When photographing birds in flight, there are times when choosing AF-S over AF-C can make sense. Let’s have a look at a recent image run of a blue jay taking flight to illustrate this idea.
It is important to state up front that the technique discussed in this article is applicable for a wide range of cameras. It tends to work best with cameras that have high frame rates when shot in single auto focus (AF-S) mode.
For example, Nikon 1 bodies like the models that I own (V2, V3, and J5) as well as my Olympus OM-D E-M1X can all shoot at up to 60 frames-per-second in AF-S mode. I’m not up to date on the latest camera specifications, but I assume a number of other cameras are also capable of very fast AF-S frame rates. When using the AF-S single auto focus option, the cameras noted set focus and exposure based on the first frame of the image run.
In certain situations with bird-in-flight images you can use this ‘first frame focusing’ to your advantage.
Often when a potential subject bird is perched in a tree or bush it is partially obstructed by branches. These obstructions can sometimes confuse the continuous auto-focusing (AF-C) of our cameras. This can cause the subject bird to go out of focus as it flies past branches in the foreground of our composition if our cameras lock onto the branches when AF-C is used. Let’s see how choosing AF-S over AF-C can help overcome this issue.
NOTE: Click on images to enlarge.
We can see that the blue jay in the photograph above is signalling its intention with a pre-flight crouch. The head of the blue jay is obstructed by branches so we would not typically try to photograph this particular bird in flight. However, there are some important details that we can quickly assess to realize that this is actually a good bird-in-flight opportunity.
The first is that the blue jay’s head is pointed forward and slightly tilted to its right. This is an indication that when it takes flight the blue jay will have a flight path that will likely remain parallel to the focal plane of my camera. This means that the blue jay will remain in focus even though AF-C is not being used.
If we look quickly to the right of the blue jay we see a good break in the branches. This is the area of the composition where we can anticipate capturing our bird-in-flight images. So, we can position the blue jay on the left hand side of the composition, thus allowing it to fly into our intended bird-in-flight composition.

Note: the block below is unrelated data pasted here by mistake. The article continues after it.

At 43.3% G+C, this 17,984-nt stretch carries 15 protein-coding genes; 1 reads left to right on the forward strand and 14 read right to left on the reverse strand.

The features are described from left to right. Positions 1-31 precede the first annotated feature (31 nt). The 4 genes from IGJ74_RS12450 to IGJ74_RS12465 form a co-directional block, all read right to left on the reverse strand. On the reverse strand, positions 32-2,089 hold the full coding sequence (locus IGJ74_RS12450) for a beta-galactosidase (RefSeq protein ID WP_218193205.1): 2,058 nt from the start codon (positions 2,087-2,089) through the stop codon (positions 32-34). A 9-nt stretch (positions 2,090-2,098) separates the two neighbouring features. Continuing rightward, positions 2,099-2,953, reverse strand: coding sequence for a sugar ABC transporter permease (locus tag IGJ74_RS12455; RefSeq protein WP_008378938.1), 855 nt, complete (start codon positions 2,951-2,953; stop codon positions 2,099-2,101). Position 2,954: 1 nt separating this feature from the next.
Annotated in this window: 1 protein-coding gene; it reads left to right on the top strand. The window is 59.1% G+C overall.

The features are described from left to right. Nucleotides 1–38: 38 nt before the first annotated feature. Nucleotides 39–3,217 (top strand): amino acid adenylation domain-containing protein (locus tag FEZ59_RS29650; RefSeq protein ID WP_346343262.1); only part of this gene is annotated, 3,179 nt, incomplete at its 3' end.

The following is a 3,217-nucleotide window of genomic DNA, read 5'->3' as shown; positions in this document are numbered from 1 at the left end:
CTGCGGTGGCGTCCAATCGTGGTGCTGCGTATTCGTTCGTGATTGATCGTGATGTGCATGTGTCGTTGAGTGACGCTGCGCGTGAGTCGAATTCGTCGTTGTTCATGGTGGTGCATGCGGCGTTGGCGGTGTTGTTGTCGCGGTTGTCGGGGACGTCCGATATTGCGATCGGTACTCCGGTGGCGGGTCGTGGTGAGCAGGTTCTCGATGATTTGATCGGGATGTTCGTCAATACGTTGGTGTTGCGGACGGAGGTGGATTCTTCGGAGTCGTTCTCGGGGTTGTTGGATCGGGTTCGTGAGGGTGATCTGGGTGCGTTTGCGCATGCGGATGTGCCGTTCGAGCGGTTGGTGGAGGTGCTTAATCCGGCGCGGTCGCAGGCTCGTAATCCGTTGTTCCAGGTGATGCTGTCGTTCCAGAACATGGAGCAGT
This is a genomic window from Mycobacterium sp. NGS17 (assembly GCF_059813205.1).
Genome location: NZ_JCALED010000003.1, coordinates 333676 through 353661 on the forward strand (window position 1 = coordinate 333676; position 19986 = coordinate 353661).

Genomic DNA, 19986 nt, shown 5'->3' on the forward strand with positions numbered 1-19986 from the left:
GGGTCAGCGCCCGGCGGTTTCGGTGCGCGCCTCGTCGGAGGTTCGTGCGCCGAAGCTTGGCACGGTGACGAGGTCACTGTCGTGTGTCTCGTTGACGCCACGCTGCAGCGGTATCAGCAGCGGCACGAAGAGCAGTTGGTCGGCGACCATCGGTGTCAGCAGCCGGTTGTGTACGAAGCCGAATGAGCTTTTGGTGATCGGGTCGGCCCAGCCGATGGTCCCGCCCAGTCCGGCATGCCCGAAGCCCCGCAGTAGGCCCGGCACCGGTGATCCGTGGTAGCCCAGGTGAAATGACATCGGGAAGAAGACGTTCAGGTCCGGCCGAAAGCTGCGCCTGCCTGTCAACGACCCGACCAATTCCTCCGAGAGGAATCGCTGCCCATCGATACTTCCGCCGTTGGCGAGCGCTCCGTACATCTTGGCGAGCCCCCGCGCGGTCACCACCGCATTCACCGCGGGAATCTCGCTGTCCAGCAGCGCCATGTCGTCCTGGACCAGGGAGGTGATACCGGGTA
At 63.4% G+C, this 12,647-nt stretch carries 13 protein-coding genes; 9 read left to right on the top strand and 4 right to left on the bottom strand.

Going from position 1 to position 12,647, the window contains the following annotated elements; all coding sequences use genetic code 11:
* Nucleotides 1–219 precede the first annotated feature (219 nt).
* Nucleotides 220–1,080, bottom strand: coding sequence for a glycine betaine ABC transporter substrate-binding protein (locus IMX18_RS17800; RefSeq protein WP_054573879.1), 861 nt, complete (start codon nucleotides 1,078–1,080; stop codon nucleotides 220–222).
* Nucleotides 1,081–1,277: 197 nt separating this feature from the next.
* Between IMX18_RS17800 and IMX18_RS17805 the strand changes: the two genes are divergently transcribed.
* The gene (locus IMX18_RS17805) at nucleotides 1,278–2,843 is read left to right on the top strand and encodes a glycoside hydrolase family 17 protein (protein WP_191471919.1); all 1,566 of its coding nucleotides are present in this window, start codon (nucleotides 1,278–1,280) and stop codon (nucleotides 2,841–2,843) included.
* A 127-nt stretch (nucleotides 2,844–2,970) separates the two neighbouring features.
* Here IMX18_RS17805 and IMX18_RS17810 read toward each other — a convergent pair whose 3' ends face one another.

The body of the blue jay is clearly visible. We can place a single AF-S point on the shoulder, back or belly of the bird. As long as we use an appropriate aperture to achieve sufficient depth-of-field, and the blue jay takes the flight path we think it will… we should end up with some usable images.
When using a camera that does not have Pro Capture H, you would start your run of AF-S photographs as soon as the bird goes into its pre-flight crouch, or physically launches from its perch. This assumes that the buffer on your camera is deep enough to store a sufficient number of images.
Let’s see what happened when choosing AF-S over AF-C with this image run.
The blue jay begins to launch…
It is propelling forward with its head starting to become visible…
We have our first potentially usable image with the blue just leaving its perch…
Here is our second potentially usable image with the blue jay fully launched and its wings spreading…
The blue jay’s head is partially obstructed in our last sample image, making it probably unusable for many photographers.
Choosing AF-S over AF-C can help us capture usable images of birds-in-flight when subjects are perched in trees and bushes. We need to anticipate the bird’s direction of flight. Time our shutter release with a pre-flight crouch. And, allow the bird to fly into a relatively unobstructed area in our composition.
Photographs were captured hand-held using camera gear as noted in the EXIF data. Image were produced from RAW files using my standard process. All photographs are displayed as 100% captures without any cropping.
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